No one quite knew what to expect from Borussia Dortmund's postponed match vs. Monaco, coming as it did less than 24 hours after three explosive devices were set off next to the Borussia Dortmund bus as it made its way to Signal Iduna Park, the club's home stadium. Dortmund manager Thomas Tuchel wasn’t sure either, saying before the game that he had hoped for more time to get over the traumatic events of the previous night. After it, he clarified that the team had been informed by text from UEFA that the game would go ahead Wednesday.
However, goals always looked on the menu, given that both sides have some of Europe’s top young attacking talents; and that previous results in this season’s competition have included Dortmund winning beating Legia Warsaw 8-4 and Monaco losing 5-3 at Manchester City. So it proved: Monaco was two goals up at halftime, and it could have been worse, given that Fabinho missed an early penalty before the scoring started.
Monaco owed its first goal to a lightning counterattack from Bernardo Silva, who ran half the pitch before teeing up Tomas Lemar to curl a ball for Kylian Mbappe to deflect into the net. Mbappe was offside, but Dortmund’s luck was about to worsen. Another cross from the left was swung in and Sven Bender, a midfielder only playing center back because of the absence of Marc Bartra–the player who required wrist surgery following Tuesday's attack–headed past his own goalkeeper.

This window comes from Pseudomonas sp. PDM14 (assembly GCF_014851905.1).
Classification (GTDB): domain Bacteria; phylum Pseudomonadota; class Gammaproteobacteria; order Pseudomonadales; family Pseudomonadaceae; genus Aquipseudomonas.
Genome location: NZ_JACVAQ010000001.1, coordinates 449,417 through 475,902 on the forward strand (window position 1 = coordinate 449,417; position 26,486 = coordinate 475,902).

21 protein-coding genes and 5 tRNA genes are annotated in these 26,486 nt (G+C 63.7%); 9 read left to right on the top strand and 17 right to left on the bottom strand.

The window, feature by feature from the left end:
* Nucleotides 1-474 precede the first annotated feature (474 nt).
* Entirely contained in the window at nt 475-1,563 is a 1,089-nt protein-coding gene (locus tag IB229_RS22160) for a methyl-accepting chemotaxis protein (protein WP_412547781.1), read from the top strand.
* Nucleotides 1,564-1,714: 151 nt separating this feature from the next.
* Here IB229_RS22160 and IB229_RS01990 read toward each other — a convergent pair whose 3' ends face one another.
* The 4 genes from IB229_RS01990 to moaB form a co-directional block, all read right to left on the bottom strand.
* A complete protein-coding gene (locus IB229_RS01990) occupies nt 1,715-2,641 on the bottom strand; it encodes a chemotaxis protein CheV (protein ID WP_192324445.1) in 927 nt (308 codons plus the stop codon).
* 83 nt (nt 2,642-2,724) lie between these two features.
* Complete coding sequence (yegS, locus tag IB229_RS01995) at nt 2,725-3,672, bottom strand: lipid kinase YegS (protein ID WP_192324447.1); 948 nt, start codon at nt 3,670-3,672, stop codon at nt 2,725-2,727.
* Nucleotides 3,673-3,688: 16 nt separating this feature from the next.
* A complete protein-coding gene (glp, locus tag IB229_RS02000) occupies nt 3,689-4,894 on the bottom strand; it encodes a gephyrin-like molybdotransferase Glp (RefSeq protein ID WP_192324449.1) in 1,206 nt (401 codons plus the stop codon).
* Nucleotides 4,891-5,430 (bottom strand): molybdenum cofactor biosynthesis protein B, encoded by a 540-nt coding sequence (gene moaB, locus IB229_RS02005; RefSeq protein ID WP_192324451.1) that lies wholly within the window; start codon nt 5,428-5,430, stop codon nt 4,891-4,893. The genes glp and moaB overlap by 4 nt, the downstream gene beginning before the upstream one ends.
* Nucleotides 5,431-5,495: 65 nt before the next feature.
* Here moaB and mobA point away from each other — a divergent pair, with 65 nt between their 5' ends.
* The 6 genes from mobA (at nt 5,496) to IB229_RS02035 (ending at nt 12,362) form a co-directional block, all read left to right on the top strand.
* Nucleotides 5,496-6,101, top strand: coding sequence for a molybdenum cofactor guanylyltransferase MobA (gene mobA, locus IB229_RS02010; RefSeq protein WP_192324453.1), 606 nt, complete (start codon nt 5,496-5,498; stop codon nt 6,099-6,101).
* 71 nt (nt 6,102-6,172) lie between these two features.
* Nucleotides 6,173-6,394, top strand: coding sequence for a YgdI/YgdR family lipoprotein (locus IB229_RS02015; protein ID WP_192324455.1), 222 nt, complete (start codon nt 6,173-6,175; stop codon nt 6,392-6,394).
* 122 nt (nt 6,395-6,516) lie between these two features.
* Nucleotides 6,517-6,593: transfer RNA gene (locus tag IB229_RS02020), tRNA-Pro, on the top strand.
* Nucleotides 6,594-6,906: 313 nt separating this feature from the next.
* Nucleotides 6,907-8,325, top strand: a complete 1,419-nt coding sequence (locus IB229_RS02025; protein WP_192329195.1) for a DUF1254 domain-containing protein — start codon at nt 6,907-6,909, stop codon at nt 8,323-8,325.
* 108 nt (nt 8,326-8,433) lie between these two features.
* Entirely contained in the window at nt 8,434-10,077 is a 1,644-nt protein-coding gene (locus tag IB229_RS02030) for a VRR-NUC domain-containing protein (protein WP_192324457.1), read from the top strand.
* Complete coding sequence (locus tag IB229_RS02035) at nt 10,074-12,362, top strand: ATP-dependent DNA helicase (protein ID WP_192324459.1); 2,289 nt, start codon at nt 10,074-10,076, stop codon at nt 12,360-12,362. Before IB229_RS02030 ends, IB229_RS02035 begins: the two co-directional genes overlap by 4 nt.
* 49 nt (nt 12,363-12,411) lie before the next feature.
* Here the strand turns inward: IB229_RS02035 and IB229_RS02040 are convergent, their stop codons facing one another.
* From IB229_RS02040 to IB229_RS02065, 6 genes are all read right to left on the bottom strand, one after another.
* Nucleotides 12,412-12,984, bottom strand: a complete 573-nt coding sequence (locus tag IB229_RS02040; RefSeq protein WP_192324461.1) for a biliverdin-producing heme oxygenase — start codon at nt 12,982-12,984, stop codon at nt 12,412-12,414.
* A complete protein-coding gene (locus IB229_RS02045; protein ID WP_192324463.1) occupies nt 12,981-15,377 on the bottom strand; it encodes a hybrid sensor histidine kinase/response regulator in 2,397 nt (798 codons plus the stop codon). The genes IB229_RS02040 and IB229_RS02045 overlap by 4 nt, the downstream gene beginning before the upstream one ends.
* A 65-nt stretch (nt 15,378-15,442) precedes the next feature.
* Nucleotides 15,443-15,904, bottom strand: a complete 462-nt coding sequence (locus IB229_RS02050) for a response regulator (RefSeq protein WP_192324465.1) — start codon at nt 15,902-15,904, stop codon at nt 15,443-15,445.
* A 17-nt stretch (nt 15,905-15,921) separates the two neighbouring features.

Dortmund looked down and out at halftime, and deserves huge credit for responding so well after the break. Tuchel made changes, switching to a back three to attack Monaco’s stand-in fullbacks (as both Benjamin Mendy and Djibril Sidibe were out injured) and bringing on Nuri Sahin and Christian Pulisic, both of whom were excellent. Ousmane Dembele pulled a goal back after neat work from Pierre-Emerick Aubameyang and Pulisic in tight space in the area. Shortly after Radamel Falcao missed a one-on-one, Mbappe showed him how it was done, running onto Lukasz Piszczek’s under-hit back-pass and finishing gloriously to make it 3-1. Tuchel described the goals conceded as “two own goals.”
This Dortmund side is made of stern stuff, though, and Shinji Kagawa reduced the deficit with a smart turn and shot late on. Still Dortmund pushed for an equalizer, and Aubameyang headed a fizzing Dembele cross over.
We can never know how much this week’s trauma affected its performance, but considering the events of the last 24 hours, Dortmund’s response, as a club, and its fan community, has been phenomenal. Defender Sokratis Papastathopoulos had tears in his eyes as he applauded the fans after the game. Julian Weigl said he hardly slept all night, while Sahin said that until he came on in the second half, “my head was full of everything except football… We are human beings, there is more than football in this world.”